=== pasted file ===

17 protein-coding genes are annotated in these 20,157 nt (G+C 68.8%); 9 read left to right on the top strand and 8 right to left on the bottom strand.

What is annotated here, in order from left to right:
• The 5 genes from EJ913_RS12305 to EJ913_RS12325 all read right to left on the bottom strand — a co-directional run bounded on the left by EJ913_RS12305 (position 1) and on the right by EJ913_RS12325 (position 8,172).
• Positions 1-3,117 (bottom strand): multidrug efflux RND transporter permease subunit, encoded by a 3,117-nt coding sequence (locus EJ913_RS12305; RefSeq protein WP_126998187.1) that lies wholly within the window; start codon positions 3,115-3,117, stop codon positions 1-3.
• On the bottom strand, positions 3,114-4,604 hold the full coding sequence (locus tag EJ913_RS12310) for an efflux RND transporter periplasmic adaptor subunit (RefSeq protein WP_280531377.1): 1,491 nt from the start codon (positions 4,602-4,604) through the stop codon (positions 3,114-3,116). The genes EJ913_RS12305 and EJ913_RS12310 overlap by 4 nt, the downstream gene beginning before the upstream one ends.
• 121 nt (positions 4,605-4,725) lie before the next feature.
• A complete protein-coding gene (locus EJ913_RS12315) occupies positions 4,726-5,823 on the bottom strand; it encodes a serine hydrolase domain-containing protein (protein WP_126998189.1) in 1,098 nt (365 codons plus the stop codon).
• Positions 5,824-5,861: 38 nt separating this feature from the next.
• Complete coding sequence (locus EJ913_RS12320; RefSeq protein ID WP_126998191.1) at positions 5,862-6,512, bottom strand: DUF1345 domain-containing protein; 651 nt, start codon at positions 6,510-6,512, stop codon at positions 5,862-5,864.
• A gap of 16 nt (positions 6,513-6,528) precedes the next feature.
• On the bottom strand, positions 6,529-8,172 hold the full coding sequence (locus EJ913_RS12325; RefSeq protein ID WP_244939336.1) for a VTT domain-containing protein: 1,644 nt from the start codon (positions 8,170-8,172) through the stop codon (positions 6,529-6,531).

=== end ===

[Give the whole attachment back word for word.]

17 protein-coding genes are annotated in these 20,157 nt (G+C 68.8%); 9 read left to right on the top strand and 8 right to left on the bottom strand.

What is annotated here, in order from left to right:
• The 5 genes from EJ913_RS12305 to EJ913_RS12325 all read right to left on the bottom strand — a co-directional run bounded on the left by EJ913_RS12305 (position 1) and on the right by EJ913_RS12325 (position 8,172).
• Positions 1-3,117 (bottom strand): multidrug efflux RND transporter permease subunit, encoded by a 3,117-nt coding sequence (locus EJ913_RS12305; RefSeq protein WP_126998187.1) that lies wholly within the window; start codon positions 3,115-3,117, stop codon positions 1-3.
• On the bottom strand, positions 3,114-4,604 hold the full coding sequence (locus tag EJ913_RS12310) for an efflux RND transporter periplasmic adaptor subunit (RefSeq protein WP_280531377.1): 1,491 nt from the start codon (positions 4,602-4,604) through the stop codon (positions 3,114-3,116). The genes EJ913_RS12305 and EJ913_RS12310 overlap by 4 nt, the downstream gene beginning before the upstream one ends.
• 121 nt (positions 4,605-4,725) lie before the next feature.
• A complete protein-coding gene (locus EJ913_RS12315) occupies positions 4,726-5,823 on the bottom strand; it encodes a serine hydrolase domain-containing protein (protein WP_126998189.1) in 1,098 nt (365 codons plus the stop codon).
• Positions 5,824-5,861: 38 nt separating this feature from the next.
• Complete coding sequence (locus EJ913_RS12320; RefSeq protein ID WP_126998191.1) at positions 5,862-6,512, bottom strand: DUF1345 domain-containing protein; 651 nt, start codon at positions 6,510-6,512, stop codon at positions 5,862-5,864.
• A gap of 16 nt (positions 6,513-6,528) precedes the next feature.
• On the bottom strand, positions 6,529-8,172 hold the full coding sequence (locus EJ913_RS12325; RefSeq protein ID WP_244939336.1) for a VTT domain-containing protein: 1,644 nt from the start codon (positions 8,170-8,172) through the stop codon (positions 6,529-6,531).